Not a sound from the cupboard. For a three-year-old, Barney is good and quiet for me, when him knows I mean it. I cross the room, whisper at the door, 'Them're coming. Keep quiet, good boy.'
'Dun like it in here, is dark and smelly.' Him snuffles.
Hims bunny doll lies on the floor next to the cupboard door. I scoop it up, open the door a crack; hims brown eyes are all teary behind the baskets of linens. Him reaches out hims hands.
'Here's your moppet. Just stay put. I'll cradle you when we're done.' I close up the door.
A few women have brought thems trade down to the beach, and are handing over woven rugs and baskets to a pair of tall men what're stood by the boats. Fourteen of the tall men walk up the beach in pairs, them head to the path what leads up the cliffs, to other homes of folk what do trade. One pair of tall men come towards this row of cottages. Them need the agreement of two to make the decision of one. Just as we're suspicious of them, them dun trust us not to argue, especially where thems goods are concerned. Thems coats might be covered in seaspray and salt when them have crossed the surging waves to get here, but them are well stitched, as if somewhere on the main land there's a great old woman who sits there with needles for fingertips, stitching in straight perfect lines, with the threads tucked away so them will never escape.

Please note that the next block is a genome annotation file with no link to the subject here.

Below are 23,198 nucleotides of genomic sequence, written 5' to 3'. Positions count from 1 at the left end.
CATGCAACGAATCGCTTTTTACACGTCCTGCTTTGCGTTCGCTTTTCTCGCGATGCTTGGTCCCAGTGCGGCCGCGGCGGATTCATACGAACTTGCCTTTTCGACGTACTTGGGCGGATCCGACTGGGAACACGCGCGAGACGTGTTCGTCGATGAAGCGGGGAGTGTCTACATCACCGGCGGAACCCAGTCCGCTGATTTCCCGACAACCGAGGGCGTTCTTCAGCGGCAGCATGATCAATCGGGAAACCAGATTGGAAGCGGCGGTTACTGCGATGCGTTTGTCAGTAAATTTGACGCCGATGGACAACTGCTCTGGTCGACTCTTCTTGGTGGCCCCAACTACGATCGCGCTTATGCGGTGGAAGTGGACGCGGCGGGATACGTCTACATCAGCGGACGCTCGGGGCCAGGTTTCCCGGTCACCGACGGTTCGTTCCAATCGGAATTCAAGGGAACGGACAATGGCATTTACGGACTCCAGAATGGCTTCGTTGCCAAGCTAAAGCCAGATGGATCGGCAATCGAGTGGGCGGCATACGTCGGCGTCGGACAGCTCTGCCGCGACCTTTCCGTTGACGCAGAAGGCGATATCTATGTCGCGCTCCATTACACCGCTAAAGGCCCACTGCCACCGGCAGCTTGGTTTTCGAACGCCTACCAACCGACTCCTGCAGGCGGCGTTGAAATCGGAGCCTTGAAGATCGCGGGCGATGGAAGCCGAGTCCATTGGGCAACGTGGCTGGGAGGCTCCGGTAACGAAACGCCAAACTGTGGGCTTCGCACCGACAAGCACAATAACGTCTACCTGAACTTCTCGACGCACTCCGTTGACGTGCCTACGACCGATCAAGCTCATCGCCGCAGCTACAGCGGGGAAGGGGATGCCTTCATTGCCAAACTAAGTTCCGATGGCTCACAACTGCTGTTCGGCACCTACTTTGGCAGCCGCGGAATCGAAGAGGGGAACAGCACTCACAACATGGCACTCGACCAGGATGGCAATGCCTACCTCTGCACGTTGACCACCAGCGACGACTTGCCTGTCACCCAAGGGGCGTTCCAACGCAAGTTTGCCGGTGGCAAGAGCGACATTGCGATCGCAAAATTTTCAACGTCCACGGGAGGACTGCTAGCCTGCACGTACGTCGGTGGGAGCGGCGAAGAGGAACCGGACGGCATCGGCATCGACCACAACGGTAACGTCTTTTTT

The knock, four raps on the door. Four raps again.
I open the front door.
You can read the rest of the first chapter here (Adobe Reader required).
Snake Ropes, 'Moppet' image and 'The origins of Snake Ropes' © Jess Richards 2012